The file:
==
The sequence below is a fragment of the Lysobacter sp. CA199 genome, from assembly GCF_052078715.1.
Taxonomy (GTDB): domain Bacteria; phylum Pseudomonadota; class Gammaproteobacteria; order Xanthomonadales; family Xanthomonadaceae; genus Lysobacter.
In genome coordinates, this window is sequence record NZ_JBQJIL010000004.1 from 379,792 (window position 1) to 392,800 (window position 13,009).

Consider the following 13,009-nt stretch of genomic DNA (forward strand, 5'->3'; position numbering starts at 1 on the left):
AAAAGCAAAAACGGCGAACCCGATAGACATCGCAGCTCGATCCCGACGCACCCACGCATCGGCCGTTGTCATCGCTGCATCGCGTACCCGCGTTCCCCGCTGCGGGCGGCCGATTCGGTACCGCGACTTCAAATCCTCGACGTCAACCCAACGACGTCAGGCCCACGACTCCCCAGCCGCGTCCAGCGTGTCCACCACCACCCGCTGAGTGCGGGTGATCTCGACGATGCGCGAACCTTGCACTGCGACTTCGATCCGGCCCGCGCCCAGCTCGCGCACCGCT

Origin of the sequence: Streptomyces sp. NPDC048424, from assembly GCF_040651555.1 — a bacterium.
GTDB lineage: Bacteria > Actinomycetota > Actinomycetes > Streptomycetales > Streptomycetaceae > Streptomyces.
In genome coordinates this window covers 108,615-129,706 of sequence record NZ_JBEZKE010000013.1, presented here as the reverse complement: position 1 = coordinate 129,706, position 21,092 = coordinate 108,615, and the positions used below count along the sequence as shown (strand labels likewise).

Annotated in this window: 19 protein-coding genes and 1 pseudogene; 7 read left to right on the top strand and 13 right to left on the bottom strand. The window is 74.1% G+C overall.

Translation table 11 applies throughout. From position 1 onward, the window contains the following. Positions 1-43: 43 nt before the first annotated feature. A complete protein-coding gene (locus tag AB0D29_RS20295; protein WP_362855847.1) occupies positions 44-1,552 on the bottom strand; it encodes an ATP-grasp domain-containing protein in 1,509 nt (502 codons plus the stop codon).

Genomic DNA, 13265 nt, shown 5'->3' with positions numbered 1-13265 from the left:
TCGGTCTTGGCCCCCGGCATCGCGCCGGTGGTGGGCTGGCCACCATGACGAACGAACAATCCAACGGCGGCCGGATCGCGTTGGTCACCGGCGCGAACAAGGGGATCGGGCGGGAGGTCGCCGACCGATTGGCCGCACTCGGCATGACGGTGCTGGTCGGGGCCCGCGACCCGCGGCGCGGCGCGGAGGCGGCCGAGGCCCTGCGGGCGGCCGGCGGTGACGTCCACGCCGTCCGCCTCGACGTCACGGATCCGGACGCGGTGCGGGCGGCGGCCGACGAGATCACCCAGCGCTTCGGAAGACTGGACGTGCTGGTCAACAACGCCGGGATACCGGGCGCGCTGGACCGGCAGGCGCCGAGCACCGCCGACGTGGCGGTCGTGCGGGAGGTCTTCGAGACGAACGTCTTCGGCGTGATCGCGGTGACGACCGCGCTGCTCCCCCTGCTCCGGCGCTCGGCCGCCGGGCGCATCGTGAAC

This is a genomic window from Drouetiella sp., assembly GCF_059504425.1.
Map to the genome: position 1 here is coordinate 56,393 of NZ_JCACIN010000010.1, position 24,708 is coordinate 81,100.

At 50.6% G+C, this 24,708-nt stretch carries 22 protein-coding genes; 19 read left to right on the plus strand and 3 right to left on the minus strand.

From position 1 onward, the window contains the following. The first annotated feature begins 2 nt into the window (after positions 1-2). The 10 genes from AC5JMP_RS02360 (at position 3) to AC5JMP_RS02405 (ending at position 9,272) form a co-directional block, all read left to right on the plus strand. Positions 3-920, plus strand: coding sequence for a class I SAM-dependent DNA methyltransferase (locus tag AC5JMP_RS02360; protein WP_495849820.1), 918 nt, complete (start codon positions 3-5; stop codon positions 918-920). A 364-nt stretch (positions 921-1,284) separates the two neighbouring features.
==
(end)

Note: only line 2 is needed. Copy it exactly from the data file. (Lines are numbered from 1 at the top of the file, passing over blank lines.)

Taxonomy (GTDB): domain Bacteria; phylum Pseudomonadota; class Gammaproteobacteria; order Xanthomonadales; family Xanthomonadaceae; genus Lysobacter.